While COVID-19 has shuttered many events, one supplier of high-precision tooling systems was not deterred.
Big Kaiser held its annual Breakfast and Learn event May 28, albeit without the free breakfast, but with a virtual program. Visitors were greeted by company president Chris Kaiser who kicked off the tour from the company’s Hoffman Estates, Illinois, facility.
“[Our showroom] is 5,000-sq.-ft. where we exhibit all of our product lines that we sell from boring tools to toolholders, EWE and EWA boring tools, Speroni tool presetters, zero point locking systems, as well as Sphinx drills,” said Kaiser.
One highlight of the event was wireless technology. For instance, Matt Tegalman, applications manager and product manager for Kaiser boring tools, showcased a Bluetooth-connected EWE digital boring head that utilizes a company app to calculate necessary adjustments, and even suggest correct feeds and speeds.
Small diameter boring products were also on display. Cory Cetkovic, product manager for Sphinx tooling, detailed the product line that focuses on diameters smaller than 3mm. Parameters of this program include minimum diameter of 30 microns, coolant-through available with diameters beginning at 1mm, 80xD maximum drill depth, and the utilization of modern coatings.
Patrick Cratty, assistant product manager for tooling measurement systems, showcased the Speroni STP Essentia, an entry-level tool presetting and measuring systems that “even with its small size, could still be good on the shop-floor,” Cratty says.
Other tour stops included a look at the interchangeability of Big-Plus tool and spindle products. Alan Miller, product manager for BIG, introduced a product that meets new ANSI standards and also demonstrated how the technology can be used in standard and Big-Plus products. “The nice thing about Big-Plus is its interchangeability,” he said. “With Big-Plus, a standard spindle can accept the Big-Plus tool, the gap will just be a little smaller, and conversely a standard tool and a Big-Plus machine can still accept that into the spindle.”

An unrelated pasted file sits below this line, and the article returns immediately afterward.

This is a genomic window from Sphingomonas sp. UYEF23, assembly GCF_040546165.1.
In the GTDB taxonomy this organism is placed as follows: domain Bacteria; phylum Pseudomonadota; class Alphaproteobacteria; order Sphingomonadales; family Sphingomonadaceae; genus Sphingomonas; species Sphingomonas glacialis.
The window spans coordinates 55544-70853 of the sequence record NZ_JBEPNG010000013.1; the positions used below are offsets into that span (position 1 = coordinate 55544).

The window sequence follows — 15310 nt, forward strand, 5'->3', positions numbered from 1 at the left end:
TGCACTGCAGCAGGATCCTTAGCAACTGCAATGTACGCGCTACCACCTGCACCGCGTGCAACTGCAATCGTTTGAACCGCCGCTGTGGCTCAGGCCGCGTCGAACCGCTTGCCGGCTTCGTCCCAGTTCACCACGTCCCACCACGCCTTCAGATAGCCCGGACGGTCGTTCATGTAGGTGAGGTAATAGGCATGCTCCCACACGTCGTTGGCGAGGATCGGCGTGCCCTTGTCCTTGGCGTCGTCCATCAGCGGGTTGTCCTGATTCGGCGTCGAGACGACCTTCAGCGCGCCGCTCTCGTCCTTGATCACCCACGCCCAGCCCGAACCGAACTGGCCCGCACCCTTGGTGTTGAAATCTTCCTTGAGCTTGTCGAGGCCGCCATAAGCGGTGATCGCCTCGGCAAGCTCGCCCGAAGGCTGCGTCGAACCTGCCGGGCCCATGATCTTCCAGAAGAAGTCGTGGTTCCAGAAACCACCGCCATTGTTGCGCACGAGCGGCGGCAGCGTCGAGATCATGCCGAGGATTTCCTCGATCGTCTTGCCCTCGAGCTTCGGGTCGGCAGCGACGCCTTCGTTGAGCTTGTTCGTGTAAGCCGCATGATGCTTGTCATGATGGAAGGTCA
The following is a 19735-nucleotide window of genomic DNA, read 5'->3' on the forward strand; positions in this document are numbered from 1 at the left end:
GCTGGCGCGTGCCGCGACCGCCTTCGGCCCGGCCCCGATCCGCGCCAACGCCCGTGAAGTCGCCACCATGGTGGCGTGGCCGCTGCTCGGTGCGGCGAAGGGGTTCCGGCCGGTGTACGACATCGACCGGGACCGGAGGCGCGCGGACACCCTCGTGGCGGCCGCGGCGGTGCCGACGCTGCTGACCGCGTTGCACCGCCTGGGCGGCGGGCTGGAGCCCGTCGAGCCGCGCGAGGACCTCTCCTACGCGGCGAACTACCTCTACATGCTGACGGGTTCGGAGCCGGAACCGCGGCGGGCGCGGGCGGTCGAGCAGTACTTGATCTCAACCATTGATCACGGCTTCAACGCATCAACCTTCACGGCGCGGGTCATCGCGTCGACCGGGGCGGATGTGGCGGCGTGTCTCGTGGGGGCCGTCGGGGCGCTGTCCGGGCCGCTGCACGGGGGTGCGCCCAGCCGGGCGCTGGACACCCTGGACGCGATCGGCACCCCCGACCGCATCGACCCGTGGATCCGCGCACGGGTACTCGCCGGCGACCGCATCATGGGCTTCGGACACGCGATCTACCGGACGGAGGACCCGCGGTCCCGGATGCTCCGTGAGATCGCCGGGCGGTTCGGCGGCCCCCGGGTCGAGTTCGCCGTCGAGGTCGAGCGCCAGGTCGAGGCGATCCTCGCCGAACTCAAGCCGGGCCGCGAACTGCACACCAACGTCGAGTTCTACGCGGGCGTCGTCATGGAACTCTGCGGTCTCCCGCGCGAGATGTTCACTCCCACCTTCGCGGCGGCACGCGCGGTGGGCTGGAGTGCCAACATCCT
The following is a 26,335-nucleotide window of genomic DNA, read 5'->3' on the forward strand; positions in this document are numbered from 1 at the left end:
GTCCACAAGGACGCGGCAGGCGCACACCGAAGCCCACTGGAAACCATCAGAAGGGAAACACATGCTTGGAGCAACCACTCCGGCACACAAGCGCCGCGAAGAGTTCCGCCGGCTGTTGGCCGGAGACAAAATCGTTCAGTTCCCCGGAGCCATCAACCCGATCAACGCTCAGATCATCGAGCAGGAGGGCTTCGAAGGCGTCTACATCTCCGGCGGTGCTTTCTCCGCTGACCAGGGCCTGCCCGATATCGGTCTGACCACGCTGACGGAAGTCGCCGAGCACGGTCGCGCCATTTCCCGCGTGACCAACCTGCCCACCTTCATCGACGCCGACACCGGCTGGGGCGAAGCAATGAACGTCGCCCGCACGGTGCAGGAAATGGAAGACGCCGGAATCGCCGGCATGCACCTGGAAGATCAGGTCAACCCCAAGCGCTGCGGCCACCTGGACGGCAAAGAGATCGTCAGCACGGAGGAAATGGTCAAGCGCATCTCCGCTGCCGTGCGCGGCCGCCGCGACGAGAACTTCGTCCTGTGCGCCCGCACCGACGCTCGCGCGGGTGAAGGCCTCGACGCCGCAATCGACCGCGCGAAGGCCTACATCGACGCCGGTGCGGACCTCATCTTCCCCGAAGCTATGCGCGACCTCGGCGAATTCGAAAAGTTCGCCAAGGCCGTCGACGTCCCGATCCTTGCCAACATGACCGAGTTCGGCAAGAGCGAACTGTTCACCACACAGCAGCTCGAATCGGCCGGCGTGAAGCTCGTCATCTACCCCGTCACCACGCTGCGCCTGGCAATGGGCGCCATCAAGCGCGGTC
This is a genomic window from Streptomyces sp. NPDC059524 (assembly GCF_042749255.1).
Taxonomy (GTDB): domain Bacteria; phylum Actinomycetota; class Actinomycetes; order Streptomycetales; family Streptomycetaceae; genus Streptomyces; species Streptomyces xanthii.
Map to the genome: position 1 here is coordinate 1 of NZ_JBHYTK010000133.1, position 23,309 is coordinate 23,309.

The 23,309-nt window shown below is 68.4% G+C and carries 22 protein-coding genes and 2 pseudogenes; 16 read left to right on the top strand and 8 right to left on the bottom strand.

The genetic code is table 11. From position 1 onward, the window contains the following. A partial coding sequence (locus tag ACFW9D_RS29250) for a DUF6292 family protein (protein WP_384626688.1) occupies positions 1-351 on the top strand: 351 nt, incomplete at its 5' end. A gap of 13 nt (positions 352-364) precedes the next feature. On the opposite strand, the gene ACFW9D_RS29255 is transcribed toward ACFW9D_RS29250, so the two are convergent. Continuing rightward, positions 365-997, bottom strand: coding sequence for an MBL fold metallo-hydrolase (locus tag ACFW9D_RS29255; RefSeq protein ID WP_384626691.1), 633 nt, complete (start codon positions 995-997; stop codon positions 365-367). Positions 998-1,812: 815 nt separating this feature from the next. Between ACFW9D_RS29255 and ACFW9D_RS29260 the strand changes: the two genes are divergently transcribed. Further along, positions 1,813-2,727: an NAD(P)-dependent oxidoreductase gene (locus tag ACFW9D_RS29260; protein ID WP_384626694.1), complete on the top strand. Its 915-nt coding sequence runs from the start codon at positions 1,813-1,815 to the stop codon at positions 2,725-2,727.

John Zaya, Unilock product manager, discussed workholding products, including for 5-axis machining that “allows users to stack and reconfigure the system as needed for your requirements.”
Zaya along with Cetkovic conducted a technical presentation on 5-axis machining that was moderated by Jack Burley, vice president of sales.
“Major decisions about workpieces and machine selections as well as CAM software are all very influential to the overall productivity of 5-axis machining,” said Burley. Zaya discussed the different types of 5-axis machines and suggested better workholding options, and Cetkovic detailed trends in cutting tools and tool holders for 5-axis applications.
Five-axis machining can present machining challenges. For instance, a workpiece might be too far from the tooling leading some customers to use longer toolholders or cutting tools, but these solutions might lead to lower feeds and speeds, lower depths of cuts, and chatter-prone cutting operations. Part tilting can be a problem if too-tall of jaws are used.
One solution, according to Zaya, might be Unilock products that elevate workpieces.
Cetkovic discussed toolholder solutions including shrink fit holders and hydraulic chucks. One product highlighted was the Super Slim Hydraulic Chucks for precision finishing processes that “eliminates interference and is ideal for high precision 5-axis machining,” he said.
Related Glossary Terms
Enlarging a hole that already has been drilled or cored. Generally, it is an operation of truing the previously drilled hole with a single-point, lathe-type tool. Boring is essentially internal turning, in that usually a single-point cutting tool forms the internal shape. Some tools are available with two cutting edges to balance cutting forces.
- boring head
Single- or multiple-point precision tool used to bring an existing hole within dimensional tolerance. The head attaches to a standard toolholder and a mechanism permits fine adjustments to be made to the head within a diameter range.
- computer-aided manufacturing ( CAM)
computer-aided manufacturing ( CAM)
Use of computers to control machining and manufacturing processes.
Secures a cutting tool during a machining operation. Basic types include block, cartridge, chuck, collet, fixed, modular, quick-change and rotating.